A Bye Day in the Alps by Leslie Stephen

"This sea of ice, which embosoms in its farthest recesses a little living flower-garden, whither the humble-bees from Chamouny resort for honey, is also bordered by steep lonely beds of the fragrant rhododendron, or rose of the Alps. This hardy and beautiful flower grows from a bush larger than our sweet-fern, with foliage like the leaves of the ivory-plum. It continues blooming late in the season, and sometimes covers vast declivities on the mountains at a great hight, where one would hardly suppose it possible for a handful of earth to cling to the rocky surface. There, amid the snows and ice of a thousand winters, it pours forth its perfume on the air, though there be none to inhale the fragrance, or praise the sweetness, save only 'the little busy bees,' that seem dizzy with delight, as they throw themselves into the bosom of these beds of roses.
The wonders of the world: a complete museum, descriptive and pictorial
By John Loraine Abbott

The path leads through thick woods, (broken, here and there, by patches of upland meadow) which clothe the side of the mountain for about the first two thousand feet. The overhanging branches and tangled underwood showed how little it was used, and we sometimes found a difficulty in clearing a passage for the rider as well as for the horse. This part of the excursion was exquisitely beautiful. For the first thousand feet or so, the woods were composed chiefly of splendid beeches, but mingled with them was a sprinkling of ash, chesnut and walnut, which gave a pleasant variety of form and colour. Through their interlacing branches, we caught unexpected views of the Lakes of Thun and Brientz and the smiling plains which nestle beneath the shelter of the many ranges converging upon Interlaken. These glimpses came so suddenly upon us, ever and anon, from some opening in the wood, and in the bright sunshine all nature was so radiant and lovely, that we seemed to be taking furtive peeps into fairyland. We wound our way amongst the stems of noble trees, and through rocks green with a rich carpet of moss, or by the side of a bank of wild flowers, laden with heavy dew and scenting the air with their grateful fragrance.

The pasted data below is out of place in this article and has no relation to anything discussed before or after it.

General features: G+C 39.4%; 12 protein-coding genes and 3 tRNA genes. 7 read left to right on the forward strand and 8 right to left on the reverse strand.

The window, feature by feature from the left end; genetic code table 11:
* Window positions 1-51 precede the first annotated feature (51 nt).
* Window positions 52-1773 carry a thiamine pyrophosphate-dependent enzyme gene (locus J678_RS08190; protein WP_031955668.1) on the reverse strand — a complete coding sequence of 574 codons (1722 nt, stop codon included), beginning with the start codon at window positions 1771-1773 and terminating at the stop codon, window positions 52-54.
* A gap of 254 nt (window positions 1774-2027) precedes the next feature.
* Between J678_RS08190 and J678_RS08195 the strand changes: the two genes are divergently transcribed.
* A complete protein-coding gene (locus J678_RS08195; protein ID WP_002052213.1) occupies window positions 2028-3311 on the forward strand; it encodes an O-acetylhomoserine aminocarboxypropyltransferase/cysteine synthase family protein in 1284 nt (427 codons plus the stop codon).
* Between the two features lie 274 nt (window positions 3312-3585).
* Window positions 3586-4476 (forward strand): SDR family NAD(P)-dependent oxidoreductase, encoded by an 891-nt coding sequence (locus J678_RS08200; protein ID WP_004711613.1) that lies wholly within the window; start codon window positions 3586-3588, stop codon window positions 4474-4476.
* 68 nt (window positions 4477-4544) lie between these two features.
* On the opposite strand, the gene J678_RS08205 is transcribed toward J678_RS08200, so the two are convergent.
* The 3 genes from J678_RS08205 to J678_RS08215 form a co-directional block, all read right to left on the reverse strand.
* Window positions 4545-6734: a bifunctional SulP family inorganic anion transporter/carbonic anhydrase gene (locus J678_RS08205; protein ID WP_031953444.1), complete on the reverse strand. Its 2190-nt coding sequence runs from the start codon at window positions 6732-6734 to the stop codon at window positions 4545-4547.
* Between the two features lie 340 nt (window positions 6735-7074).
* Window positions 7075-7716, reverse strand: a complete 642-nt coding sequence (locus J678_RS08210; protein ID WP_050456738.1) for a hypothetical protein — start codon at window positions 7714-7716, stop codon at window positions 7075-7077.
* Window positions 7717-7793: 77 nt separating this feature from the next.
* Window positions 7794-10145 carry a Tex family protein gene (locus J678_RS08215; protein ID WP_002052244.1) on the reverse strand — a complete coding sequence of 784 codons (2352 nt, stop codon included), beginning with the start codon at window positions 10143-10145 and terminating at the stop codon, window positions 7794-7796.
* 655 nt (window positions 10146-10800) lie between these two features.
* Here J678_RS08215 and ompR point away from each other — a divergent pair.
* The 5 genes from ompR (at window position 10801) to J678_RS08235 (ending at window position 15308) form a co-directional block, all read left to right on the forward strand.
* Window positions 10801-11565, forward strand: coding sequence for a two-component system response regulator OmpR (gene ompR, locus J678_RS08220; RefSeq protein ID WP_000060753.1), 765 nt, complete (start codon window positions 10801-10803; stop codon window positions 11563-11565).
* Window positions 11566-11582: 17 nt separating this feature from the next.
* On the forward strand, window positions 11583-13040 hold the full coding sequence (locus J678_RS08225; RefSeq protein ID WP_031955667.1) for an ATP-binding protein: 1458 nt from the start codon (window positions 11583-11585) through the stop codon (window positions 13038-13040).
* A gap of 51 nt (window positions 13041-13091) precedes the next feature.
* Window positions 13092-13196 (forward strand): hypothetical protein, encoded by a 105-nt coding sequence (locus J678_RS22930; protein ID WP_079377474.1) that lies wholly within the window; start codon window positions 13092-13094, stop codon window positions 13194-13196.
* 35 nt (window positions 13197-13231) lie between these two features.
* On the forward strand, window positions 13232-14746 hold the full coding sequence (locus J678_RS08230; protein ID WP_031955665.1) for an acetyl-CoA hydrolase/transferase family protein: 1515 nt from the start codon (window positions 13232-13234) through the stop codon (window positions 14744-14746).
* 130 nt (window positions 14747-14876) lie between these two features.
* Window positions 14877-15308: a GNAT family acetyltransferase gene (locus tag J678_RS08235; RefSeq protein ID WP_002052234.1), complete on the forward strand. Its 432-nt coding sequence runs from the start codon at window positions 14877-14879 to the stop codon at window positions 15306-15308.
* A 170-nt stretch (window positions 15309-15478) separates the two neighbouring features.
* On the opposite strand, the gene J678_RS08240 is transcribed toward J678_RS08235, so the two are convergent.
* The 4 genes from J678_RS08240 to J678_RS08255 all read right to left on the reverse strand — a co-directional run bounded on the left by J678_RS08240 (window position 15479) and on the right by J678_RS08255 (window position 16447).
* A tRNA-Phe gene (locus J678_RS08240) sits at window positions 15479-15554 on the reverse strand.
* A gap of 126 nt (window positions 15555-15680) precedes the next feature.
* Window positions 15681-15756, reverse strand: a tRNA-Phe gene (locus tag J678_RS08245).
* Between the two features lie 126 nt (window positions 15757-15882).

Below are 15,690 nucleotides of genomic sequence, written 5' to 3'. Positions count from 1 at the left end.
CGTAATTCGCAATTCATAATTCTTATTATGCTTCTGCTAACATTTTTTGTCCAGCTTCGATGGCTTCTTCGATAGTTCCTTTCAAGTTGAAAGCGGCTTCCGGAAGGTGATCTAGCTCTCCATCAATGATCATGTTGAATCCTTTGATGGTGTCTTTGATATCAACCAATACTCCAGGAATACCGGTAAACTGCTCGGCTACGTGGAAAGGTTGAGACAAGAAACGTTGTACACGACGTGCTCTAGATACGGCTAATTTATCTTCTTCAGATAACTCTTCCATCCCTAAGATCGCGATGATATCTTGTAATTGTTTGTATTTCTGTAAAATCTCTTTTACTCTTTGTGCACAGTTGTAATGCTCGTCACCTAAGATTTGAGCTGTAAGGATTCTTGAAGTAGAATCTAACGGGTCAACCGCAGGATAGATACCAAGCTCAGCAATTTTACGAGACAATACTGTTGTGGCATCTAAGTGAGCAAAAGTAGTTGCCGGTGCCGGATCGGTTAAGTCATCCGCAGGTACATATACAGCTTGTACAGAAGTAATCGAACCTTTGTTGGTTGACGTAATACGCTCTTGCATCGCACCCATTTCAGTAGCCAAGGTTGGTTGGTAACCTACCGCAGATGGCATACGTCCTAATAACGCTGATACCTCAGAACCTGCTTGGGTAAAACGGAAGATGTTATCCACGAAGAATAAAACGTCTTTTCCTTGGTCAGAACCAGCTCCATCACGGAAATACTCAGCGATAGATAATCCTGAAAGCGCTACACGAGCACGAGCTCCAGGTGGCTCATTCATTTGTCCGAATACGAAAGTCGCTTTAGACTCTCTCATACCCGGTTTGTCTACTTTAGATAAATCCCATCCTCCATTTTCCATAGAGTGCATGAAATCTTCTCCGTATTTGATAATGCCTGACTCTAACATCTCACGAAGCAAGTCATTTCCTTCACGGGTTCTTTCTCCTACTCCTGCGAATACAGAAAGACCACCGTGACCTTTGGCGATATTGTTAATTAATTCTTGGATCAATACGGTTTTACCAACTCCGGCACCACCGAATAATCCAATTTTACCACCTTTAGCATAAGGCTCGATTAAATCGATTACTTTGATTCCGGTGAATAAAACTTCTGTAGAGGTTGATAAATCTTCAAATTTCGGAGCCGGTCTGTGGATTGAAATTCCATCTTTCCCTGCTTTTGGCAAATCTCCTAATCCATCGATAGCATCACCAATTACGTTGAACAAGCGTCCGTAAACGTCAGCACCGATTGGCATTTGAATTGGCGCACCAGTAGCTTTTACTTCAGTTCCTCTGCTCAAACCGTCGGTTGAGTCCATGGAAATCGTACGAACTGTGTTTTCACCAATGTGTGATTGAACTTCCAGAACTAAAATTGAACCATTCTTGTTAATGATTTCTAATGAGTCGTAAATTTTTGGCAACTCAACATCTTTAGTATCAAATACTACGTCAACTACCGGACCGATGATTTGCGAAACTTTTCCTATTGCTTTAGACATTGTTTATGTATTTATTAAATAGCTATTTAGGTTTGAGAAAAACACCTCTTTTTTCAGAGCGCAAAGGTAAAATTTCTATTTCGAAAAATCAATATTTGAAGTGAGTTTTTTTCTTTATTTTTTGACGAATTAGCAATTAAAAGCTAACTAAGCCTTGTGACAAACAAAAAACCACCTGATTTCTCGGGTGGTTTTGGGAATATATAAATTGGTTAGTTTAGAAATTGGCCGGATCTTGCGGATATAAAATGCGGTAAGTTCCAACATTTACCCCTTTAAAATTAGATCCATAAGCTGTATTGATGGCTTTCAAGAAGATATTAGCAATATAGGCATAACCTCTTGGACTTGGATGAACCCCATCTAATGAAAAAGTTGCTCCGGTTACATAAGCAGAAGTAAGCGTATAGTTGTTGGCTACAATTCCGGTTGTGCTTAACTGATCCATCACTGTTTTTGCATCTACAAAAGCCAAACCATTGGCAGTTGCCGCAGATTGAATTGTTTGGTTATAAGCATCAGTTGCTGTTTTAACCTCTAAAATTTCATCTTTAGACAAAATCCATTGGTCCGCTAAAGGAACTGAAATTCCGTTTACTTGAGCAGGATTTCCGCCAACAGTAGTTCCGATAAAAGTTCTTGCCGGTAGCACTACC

Wanderings among the high Alps
By Alfred Wills (sir.)

If you wish to see what nature can do in the way of rock-gardens, you should go to Switzerland in early spring. It is then that blue gentians spread out vast girdles of blossom over the Alpine pastures; then that the green slopes on the mountain sides are yellowed by globe flowers; then that the poet's narcissus stars with its white petals, and scents with its sweet perfume, the rich meadows on the spurs of the lesser ranges. Higher up, sheets of creeping rockplants, close clinging to the uneven surface, fall in great cataracts of pink and blue over the steep declivities. As the snow melts, upward, the flowers open in zones, one after another, upon the mountain sides, so that you can mark your ascent by the variations in the flora, and the different successive stages of development reached by the most persistent kinds at various levels.
Current literature, Volume 22
edited by Edward Jewitt Wheeler